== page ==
Catherine Samba-Panza, 59, will be the first woman to lead the nation and will probably serve for a little over a year, with the goal of leading the country to national elections.
Samba-Panza was elected in a second-round vote by the National Transitional Council, which serves as the acting parliament with 135 members in all, voted by secret ballot to replace Michel Djotodia, who was forced to step down on January 10 after he failed to contain the stemming anarchy in the country.
In the first round of the election, Samba-Panza secured 64 votes, one less than the total needed for an outright win. This was against 58 for Desire
Kolingba, the son of a former Central African president. In the second round Samba-Panza secured 75 votes against 53 for Kolingba.
“Show your support for my nomination by giving the strong signal of laying down your weapons” to “stop the suffering of the people,” Samba-Panza said in a speech to lawmakers after she was elected.
Samba-Panza was born in Chad to a Cameroonian father and Central African mother. She studied corporate law in Bangui, then in Paris, and founded an insurance brokerage firm when she returned.
The mother of three, a Christian, turned from the private sector to politics in 2003 after former President Ange-Félix Patassé was overthrown in a coup by François Bozizé, who Djotodia ousted. She has participated in enough mediation to become what some called “incorruptible”.
It is hoped that her appointment will allow strife to shift into calm. “I strongly call on the fighters to show patriotism in putting down their weapons,” she said in her inaugural address. “The ongoing disorder in the country will not be tolerated.”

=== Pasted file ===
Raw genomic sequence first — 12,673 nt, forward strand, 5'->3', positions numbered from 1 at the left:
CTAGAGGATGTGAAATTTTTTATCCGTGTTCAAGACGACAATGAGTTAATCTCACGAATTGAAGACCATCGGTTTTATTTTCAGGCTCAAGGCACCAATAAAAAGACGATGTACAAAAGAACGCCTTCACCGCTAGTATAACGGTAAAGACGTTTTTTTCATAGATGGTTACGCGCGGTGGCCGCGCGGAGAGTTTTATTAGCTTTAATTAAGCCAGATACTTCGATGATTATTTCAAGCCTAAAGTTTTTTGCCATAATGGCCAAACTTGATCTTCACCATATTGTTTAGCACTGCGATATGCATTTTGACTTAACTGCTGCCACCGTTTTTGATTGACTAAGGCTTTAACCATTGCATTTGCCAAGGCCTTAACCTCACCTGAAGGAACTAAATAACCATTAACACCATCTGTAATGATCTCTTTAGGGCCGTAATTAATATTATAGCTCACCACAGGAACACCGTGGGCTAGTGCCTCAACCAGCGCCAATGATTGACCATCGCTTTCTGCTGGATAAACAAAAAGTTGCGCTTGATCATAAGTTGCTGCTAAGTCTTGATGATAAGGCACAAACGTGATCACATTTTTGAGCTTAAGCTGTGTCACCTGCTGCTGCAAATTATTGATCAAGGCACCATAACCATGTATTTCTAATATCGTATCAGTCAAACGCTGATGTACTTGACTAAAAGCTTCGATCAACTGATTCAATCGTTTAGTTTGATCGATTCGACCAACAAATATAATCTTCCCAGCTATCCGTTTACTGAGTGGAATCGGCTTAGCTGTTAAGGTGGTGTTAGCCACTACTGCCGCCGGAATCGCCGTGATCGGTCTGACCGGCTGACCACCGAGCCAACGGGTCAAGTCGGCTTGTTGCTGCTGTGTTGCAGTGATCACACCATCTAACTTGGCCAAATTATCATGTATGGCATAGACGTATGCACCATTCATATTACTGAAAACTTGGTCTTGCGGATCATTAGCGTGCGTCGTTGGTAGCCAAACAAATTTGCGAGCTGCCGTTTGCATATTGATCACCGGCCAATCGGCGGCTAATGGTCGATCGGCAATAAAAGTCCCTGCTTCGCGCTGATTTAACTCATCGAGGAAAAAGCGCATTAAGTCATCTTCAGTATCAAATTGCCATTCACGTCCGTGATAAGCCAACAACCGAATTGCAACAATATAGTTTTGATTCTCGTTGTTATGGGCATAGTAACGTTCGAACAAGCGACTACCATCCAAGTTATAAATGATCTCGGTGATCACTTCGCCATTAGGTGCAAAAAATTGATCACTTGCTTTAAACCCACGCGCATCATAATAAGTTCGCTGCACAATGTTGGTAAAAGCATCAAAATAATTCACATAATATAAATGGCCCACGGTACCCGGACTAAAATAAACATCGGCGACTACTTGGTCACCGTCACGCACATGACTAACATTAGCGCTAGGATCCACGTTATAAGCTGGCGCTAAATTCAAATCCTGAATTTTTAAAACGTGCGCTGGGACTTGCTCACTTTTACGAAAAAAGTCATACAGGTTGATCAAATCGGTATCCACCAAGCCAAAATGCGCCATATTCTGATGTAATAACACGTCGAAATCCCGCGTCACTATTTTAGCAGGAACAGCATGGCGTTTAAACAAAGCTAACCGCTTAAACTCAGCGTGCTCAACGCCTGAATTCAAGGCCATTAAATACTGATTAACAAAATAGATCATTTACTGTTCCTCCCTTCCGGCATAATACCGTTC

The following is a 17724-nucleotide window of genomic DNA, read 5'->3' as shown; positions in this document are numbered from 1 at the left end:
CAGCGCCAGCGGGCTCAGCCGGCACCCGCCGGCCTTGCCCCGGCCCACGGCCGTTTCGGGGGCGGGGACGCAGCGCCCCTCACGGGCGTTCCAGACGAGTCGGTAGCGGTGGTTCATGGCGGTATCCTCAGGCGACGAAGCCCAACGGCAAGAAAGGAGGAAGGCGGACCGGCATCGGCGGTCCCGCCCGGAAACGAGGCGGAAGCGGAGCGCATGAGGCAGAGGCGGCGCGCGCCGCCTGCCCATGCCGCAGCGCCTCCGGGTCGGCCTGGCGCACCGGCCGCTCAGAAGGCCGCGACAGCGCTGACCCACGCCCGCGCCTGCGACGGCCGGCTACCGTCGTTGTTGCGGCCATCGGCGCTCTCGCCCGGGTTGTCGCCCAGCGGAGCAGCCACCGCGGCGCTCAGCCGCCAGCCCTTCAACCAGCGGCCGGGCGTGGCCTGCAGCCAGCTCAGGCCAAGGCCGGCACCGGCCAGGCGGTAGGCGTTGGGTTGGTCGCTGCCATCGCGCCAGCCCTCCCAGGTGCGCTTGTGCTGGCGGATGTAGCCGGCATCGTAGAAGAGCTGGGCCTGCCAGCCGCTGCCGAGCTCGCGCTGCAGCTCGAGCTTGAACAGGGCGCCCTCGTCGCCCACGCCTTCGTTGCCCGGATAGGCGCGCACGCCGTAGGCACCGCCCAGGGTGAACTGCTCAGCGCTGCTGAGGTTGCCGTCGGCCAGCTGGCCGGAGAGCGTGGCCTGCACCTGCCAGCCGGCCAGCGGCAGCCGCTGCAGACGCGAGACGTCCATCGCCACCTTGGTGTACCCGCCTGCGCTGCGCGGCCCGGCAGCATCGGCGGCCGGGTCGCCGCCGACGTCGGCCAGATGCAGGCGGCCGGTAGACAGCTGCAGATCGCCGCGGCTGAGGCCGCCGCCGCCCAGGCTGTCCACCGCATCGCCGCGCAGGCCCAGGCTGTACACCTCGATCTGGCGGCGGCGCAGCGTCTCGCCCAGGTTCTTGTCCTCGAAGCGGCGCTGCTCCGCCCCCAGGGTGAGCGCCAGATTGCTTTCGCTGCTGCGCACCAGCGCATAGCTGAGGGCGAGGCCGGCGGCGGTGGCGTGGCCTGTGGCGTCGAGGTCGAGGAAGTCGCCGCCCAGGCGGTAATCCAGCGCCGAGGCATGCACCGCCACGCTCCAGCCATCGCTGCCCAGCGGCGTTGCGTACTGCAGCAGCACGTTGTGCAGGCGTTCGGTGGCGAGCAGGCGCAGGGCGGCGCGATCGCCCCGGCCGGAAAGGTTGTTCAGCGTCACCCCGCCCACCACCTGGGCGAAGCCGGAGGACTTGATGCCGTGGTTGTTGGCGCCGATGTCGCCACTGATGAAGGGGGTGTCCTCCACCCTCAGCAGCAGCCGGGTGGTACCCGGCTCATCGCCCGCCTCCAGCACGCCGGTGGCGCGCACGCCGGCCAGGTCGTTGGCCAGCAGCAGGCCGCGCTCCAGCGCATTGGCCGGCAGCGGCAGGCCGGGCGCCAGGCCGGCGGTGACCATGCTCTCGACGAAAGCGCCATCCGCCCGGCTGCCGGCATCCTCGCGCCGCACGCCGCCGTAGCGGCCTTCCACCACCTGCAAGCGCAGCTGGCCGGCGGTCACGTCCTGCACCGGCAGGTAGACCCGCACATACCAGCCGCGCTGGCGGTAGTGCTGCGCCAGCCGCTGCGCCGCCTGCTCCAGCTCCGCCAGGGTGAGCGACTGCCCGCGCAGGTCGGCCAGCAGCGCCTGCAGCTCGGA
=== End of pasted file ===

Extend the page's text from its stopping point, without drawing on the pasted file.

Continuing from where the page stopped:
Samba-Panza will only be president for a year, however, as elections must be held by February 2015 and the interim leader is not allowed to stand. Until then the scale of the challenge is immense as the Christian majority now seems in the ascendant and African and French troops are struggling
to keep the peace.
Disarmament is just the beginning of the enormous task Samba- Panza faces. If the cycle of killing ends, she will have to restore a functioning government so refugees can begin returning to their homes and restart their lives. As the promises of aid pour in, that will mean pushing for transparency despite more than five decades of the opposite.
The first female leader of Central African Republic, and only the third in Africa, has inherited a hellish legacy that leaves her trying to pull the country back from the brink of civil war. The emphasis on her sex is no mere media contrivance. Many Central Africans say that a woman, and mother, is best placed to bring reconciliation.
But “mother courage”, as she has been dubbed, takes on a state that has been barely functional since independence from France in 1960. Its presidents, including Jean-Bédel Bokassa, who named himself emperor with a Napoleonic coronation to match, have found their writ seldom runs beyond the capital. Last March, the most recent of many coups brought a mostly Muslim rebel coalition to power over the majority Christian population, and conflict soon erupted.
Why did the Central African Republic, where the level of early and forced marriage is above 60 per cent, choose a woman to save it? One answer is that nations often do in their hour of need. Minna Salami, a feminist commentator on Africa, said: “We can observe the same old patterns. It is historically and globally the case that women are more prone to access institutions traditionally reserved for men during crisis, for example the second world war, pan-African independence struggles, Burma, postwar Rwanda, Liberia. In that regard, it is no surprise that the Central African Republic now has a female president. The country is facing a crisis and it is not simply Samba-Panza’s background but also her gender that is key.”